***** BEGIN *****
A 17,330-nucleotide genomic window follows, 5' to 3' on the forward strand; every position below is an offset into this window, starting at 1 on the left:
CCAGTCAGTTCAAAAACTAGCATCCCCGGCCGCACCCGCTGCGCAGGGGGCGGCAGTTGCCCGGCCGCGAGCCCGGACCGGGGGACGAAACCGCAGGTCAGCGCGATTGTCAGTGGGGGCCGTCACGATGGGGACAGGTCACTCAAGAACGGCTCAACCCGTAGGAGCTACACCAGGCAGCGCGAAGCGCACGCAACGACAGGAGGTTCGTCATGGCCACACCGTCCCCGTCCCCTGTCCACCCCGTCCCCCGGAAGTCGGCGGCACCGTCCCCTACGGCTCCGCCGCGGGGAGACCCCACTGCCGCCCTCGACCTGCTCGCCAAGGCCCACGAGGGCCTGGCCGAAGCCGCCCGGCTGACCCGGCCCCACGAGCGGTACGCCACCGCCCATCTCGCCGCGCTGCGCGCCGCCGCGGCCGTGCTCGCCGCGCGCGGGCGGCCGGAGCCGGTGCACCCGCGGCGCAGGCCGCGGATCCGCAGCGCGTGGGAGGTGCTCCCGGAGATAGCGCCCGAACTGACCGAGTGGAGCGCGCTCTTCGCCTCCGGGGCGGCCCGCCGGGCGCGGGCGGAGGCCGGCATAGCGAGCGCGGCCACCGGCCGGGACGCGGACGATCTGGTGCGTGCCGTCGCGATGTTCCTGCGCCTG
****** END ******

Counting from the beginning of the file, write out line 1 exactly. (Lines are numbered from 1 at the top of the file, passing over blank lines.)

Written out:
A 17,330-nucleotide genomic window follows, 5' to 3' on the forward strand; every position below is an offset into this window, starting at 1 on the left: